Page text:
• ITVI.USA
    15,839.740
    -5.440
    0%
  • OTLT.USA
    2.799
    -0.007
    -0.2%
  • OTRI.USA
    22.070
    0.480
    2.2%
  • OTVI.USA
    15,836.590
    -10.170
    -0.1%
  • TSTOPVRPM.ATLPHL
    2.950
    -0.570
    -16.2%
  • TSTOPVRPM.CHIATL
    3.610
    0.650
    22%
  • TSTOPVRPM.DALLAX
    1.370
    -0.240
    -14.9%
  • TSTOPVRPM.LAXDAL
    3.550
    0.210
    6.3%
  • TSTOPVRPM.PHLCHI
    2.320
    0.220
    10.5%
  • TSTOPVRPM.LAXSEA
    4.110
    0.250
    6.5%
  • WAIT.USA
    126.000
    0.000
    0%
  • ITVI.USA
    15,839.740
    -5.440
    0%
  • OTLT.USA
    2.799
    -0.007
    -0.2%
  • OTRI.USA
    22.070
    0.480
    2.2%
  • OTVI.USA
    15,836.590
    -10.170
    -0.1%
  • TSTOPVRPM.ATLPHL
    2.950
    -0.570
    -16.2%
  • TSTOPVRPM.CHIATL
    3.610
    0.650
    22%
  • TSTOPVRPM.DALLAX
    1.370
    -0.240
    -14.9%
  • TSTOPVRPM.LAXDAL
    3.550
    0.210
    6.3%
  • TSTOPVRPM.PHLCHI
    2.320
    0.220
    10.5%
  • TSTOPVRPM.LAXSEA
    4.110
    0.250
    6.5%
  • WAIT.USA
    126.000
    0.000
    0%
Driver issuesNewsTop StoriesTruckingTrucking Regulation

Six states get hours of service waiver as Ida makes landfall

FMCSA relaxes on duty rules for truck drivers

A waiver for truck drivers supporting relief efforts tied to Hurricane Ida have been given a waiver from Hours of Service rules.

The Federal Motor Carrier Safety Administration issued the waiver Sunday afternoon for Alabama, Arkansas, Louisiana, Mississippi, Tennessee and Texas, . The declaration was effective immediately. 

Under the emergency ruling, drive time caps are lifted for commercial vehicles under 49 CFR § 395.3 of the federal code, which covers hours of service. It covers truck drivers “providing direct assistance supporting emergency relief efforts transportation supplies, goods, equipment and fuel into the (affected states.)”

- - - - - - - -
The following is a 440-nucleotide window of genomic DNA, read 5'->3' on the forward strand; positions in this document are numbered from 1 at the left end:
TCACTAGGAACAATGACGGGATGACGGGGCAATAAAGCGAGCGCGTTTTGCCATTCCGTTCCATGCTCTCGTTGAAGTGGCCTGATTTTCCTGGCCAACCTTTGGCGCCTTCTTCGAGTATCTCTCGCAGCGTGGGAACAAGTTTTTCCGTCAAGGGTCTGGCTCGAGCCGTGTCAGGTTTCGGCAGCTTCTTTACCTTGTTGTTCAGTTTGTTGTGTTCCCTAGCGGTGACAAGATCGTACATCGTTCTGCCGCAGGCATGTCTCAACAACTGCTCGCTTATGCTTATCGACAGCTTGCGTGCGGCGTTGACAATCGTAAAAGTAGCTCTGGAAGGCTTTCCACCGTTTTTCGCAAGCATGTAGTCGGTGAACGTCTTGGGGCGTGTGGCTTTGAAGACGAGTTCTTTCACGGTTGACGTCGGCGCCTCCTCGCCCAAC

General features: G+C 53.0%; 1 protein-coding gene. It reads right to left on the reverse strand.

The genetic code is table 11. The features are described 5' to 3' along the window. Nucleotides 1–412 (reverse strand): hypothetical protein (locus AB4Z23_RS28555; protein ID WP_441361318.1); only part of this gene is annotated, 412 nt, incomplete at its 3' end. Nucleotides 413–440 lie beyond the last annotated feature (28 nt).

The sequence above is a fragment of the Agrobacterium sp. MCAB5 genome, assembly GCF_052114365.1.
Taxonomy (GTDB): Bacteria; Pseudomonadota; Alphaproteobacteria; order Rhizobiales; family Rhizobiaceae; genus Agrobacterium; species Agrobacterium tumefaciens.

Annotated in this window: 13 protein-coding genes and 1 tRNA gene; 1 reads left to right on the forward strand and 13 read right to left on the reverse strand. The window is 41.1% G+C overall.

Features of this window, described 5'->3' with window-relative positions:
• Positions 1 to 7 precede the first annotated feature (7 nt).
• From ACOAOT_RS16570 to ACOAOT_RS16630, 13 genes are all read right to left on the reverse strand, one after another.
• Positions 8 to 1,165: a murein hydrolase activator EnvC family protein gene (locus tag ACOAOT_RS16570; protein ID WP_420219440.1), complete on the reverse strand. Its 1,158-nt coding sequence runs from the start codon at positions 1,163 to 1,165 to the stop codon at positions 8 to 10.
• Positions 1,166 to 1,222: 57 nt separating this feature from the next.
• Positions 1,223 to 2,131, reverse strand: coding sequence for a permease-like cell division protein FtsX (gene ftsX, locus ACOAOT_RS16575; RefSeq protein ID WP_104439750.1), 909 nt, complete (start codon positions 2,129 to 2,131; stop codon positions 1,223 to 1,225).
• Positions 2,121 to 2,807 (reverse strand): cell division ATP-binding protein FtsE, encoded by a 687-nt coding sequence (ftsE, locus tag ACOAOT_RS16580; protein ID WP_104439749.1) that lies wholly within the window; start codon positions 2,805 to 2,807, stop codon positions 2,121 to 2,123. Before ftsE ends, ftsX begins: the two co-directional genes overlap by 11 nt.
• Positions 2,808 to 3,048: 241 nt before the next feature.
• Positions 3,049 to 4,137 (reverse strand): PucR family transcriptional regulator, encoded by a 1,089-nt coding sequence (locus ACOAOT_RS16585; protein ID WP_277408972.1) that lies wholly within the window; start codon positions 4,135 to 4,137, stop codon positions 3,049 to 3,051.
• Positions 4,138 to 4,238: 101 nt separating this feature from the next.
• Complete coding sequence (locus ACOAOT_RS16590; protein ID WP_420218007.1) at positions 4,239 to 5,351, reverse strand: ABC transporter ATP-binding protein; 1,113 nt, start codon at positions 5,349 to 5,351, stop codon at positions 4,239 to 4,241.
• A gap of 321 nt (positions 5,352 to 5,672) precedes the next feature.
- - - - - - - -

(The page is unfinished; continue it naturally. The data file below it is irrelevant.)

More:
“Direct assistance terminates when a driver or commercial motor vehicle is used in interstate commerce to transport cargo or provide services that are not in support of emergency relief efforts related to Hurricane Ida,” the waiver says. 

The waiver also covers section 395.5, which is for Hours of Service restrictions on passenger-carrying vehicles, such as buses. 

Under federal safety rules, commercial truck drivers are limited to 14 on-duty hours after 10 consecutive off-hours duty. 

The emergency waiver also covers the rule restricting drivers to 60 on duty hours in a 7-day period, or 70 hours in eight consecutive days. 

Drivers are not exempted from speed limits, requirements to pull off the road if their alertness is impaired due to fatigue or other reasons, texting while driving or using alcohol or drugs.There is no waiver on ELD requirements. 

Relief from the HOS rule is contingent upon providing what FMCSA refers to as “direct assistance.”

The waiver is in effect until either a declared end to the Ida-created emergency, or the end of the day on Sept. 28, whichever comes first. 

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John Kingston

John has an almost 40-year career covering commodities, most of the time at S&P Global Platts. He created the Dated Brent benchmark, now the world’s most important crude oil marker. He was Director of Oil, Director of News, the editor in chief of Platts Oilgram News and the “talking head” for Platts on numerous media outlets, including CNBC, Fox Business and Canada’s BNN. He covered metals before joining Platts and then spent a year running Platts’ metals business as well. He was awarded the International Association of Energy Economics Award for Excellence in Written Journalism in 2015. In 2010, he won two Corporate Achievement Awards from McGraw-Hill, an extremely rare accomplishment, one for steering coverage of the BP Deepwater Horizon disaster and the other for the launch of a public affairs television show, Platts Energy Week.

2 Comments

  1. 6 states have emergency waivers and I hope not 1 damn driver uses it. Every damn time there’s an “emergency” they want us driving outlaw, but restrict the hell outta us otherwise.

    1. E logs have been a total disaster and is making 20 percent of experienced drivers to leave the industry. We need minimum wage rates and overtime pay and more freedom.

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